Birmingham Brewing in Birmingham, Ala.
Years of experience:
Associate membership to the Institute of Brewing in London
Red Mountain Red Ale (amber), Red Mountain Golden Ale, and Red Mountain Wheat
We artificially carbonate by injecting carbonation into the beer in an almost liquid form. We carbonate to about 2.4 volumes (medium carbonation). It doesn’t take very long, and it’s easy. Whether or not this is better or worse than natural carbonation is entirely subjective.
Some brewers think artificial carbonation is easier because you can carbonate the beer in an hour and you can control the exact volume (carbonation level).
Carbonating naturally is easy, too, but can require additional equipment. I have carbonated naturally at other breweries using the spunding method. This method traps the carbonation in the beer during the last stages of fermentation. For example a typical German brewer might transfer the beer to the secondary once it’s 60 percent or more fermented. As a rule of thumb, most brewers will transfer when the beer is one to two degrees Plato (four to eight specific gravity points) away from final fermentation.
At this point the yeast is still producing carbon dioxide. By maintaining top pressure on the secondary fermenter (as well as a cool enough temperature) the CO2 will dissolve into the beer, creating the carbonation.
The higher the top pressure, the more dissolved CO2. The higher the beer temperature, the lower the amount of dissolved CO2.
The secondary container we used was our lagering tank. We put a fermentation lock onto the tank, which allowed us to maintain and control the top pressure on the beer. The regulator released the excess CO2 created by the fermentation to maintain 10 psi. Because we controlled the pressure and temperature, we could create and maintain the correct level of carbonation.
There are ways to avoid overcarbonation. Some brewers will tap the beer between two plates that inject CO2 into the beer. We’re just careful not to carbonate for too long. We check the carbonation level of the beer, say every five to 15 minutes, depending on how close we are to establishing carbonation.
Homebrewers can also control carbonation, depending on the carbonation method they employ. The spunding method is fairly easy because you can transfer your beer fairly early into a lagering tank and still have the beer ferment just fine. You don’t have to worry about how high or low the carbonation is because you have a pressure regulator. I wouldn’t recommend this method for use at home. It requires a pressure vessel and a very reliable regulator. You can’t just use a standard keg regulator.
Many homebrewers naturally carbonate with kraeusen (scooping the foamy peaks that appear during the height of fermentation and using this yeast-filled substance to carbonate another batch of beer) or priming sugar. One thing about priming or kraeusening to keep in mind is the nutritional needs of your yeast, even in that late stage of fermentation that produces carbonation in the bottle. Yeast will produce off-flavors if it doesn’t have enough nutrition while it’s fermenting.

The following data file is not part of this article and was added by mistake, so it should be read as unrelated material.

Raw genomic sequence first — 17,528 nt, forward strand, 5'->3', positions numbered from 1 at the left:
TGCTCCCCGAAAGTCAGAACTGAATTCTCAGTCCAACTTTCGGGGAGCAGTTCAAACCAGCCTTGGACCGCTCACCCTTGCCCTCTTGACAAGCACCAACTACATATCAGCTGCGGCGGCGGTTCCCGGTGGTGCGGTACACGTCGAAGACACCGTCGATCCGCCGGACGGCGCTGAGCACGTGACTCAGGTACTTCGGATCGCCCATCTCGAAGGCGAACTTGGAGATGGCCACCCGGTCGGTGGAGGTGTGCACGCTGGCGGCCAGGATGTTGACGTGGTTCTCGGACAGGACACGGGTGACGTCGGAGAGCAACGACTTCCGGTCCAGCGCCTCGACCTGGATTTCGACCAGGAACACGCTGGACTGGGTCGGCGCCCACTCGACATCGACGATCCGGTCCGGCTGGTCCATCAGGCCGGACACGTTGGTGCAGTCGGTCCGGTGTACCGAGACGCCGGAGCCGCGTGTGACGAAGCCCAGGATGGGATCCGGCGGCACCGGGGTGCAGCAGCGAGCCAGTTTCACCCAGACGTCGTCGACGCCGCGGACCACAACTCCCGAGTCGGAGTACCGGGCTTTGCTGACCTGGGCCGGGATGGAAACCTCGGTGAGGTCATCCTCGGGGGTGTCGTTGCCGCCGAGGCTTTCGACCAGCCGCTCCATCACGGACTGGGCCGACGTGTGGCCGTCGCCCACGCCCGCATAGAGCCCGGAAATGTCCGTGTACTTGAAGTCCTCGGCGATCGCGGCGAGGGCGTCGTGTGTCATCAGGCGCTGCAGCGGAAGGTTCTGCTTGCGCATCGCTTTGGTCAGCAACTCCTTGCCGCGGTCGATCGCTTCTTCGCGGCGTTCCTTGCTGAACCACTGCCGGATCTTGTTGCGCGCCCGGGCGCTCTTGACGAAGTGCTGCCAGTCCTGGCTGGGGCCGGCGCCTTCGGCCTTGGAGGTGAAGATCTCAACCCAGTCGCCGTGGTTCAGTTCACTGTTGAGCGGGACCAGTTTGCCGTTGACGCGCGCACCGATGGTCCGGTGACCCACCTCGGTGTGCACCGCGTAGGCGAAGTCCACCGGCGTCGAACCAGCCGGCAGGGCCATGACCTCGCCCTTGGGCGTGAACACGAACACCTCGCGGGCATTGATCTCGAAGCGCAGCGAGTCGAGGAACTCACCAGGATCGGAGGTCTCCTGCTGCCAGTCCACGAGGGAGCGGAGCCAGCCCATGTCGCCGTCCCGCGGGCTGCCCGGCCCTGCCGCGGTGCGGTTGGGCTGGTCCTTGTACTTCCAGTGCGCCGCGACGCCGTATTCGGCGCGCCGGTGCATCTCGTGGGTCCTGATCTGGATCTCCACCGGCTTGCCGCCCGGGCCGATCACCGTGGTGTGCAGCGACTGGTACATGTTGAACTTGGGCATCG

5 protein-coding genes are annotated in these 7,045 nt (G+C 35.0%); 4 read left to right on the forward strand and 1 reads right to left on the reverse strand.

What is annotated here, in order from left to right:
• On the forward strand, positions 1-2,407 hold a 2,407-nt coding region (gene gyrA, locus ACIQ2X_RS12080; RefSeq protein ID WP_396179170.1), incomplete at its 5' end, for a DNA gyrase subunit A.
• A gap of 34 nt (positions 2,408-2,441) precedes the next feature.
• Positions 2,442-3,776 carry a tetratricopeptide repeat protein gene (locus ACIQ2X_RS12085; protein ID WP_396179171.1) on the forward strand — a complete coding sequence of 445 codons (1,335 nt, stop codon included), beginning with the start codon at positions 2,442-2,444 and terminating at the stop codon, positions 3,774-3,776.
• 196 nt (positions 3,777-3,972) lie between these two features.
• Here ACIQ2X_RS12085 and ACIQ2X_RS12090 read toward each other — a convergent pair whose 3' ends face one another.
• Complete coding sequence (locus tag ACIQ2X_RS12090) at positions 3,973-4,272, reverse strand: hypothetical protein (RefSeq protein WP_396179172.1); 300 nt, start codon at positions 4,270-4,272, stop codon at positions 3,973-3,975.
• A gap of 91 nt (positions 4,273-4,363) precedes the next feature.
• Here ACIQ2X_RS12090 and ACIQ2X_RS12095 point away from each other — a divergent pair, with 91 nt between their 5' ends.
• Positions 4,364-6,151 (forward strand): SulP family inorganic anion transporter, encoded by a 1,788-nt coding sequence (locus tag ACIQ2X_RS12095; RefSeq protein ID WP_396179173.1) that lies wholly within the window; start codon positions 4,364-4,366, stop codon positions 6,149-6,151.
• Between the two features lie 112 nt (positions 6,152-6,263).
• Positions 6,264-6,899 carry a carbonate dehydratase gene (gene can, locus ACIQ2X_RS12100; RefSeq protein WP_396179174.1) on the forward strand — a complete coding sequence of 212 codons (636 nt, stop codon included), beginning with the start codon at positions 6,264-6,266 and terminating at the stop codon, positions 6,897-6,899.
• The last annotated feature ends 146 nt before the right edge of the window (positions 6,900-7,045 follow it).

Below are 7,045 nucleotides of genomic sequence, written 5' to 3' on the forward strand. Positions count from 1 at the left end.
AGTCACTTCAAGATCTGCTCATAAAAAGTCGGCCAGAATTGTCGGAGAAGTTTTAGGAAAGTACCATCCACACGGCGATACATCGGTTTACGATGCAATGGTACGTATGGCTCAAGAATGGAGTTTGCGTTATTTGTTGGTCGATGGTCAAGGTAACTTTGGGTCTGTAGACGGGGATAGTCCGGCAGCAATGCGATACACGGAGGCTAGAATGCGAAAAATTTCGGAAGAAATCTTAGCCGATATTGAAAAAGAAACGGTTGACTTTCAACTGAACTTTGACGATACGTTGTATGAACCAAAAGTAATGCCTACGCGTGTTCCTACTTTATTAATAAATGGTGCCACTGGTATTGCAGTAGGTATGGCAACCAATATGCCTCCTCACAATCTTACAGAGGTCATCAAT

To that extent I would say kraeusening is preferable to priming using corn sugar because kraeusen, which is usually unfermented wort, supplies proteins and other things that yeast need. You’ll find you have more esters (fruity flavors) if you use corn sugar.
When priming with sugar or kraeusening, one of the most important things to keep in mind is making sure you have a high enough yeast count for your priming sugar or for your kraeusen to turn into carbonation.
If you decide to kraeusen and don’t have a way to release CO2, then CO2 is directly proportional to the amount of sugar used to supply yeast. Keep in mind the beer’s temperature. You can’t possibly establish natural carbonation with an ale strain of yeast at 60° F.
If you’re applying any type of lager strain, you want to be sure to keep the fermentation temperature cold or at the standard lager temperature, usually between 5° to 7° C. You have to know the restrictions of your yeast strain.
When artificially carbonating in a Cornelius keg, always be sure to stay below the maximum tank pressure. Overcarbonation in the keg happens when you make a mistake — it’s just operator error. The same can be said for carbonating with the spunding method.
There’s really no way to go beyond a certain (inadequate) level of CO2 if you don’t give the yeast enough sugar to ferment or if you don’t supply the tank with enough pressure.
One advantage to artificial carbonation is that you don’t have to worry about maintaining the correct temperature for the yeast. Lower the temperature if you need to increase the CO2.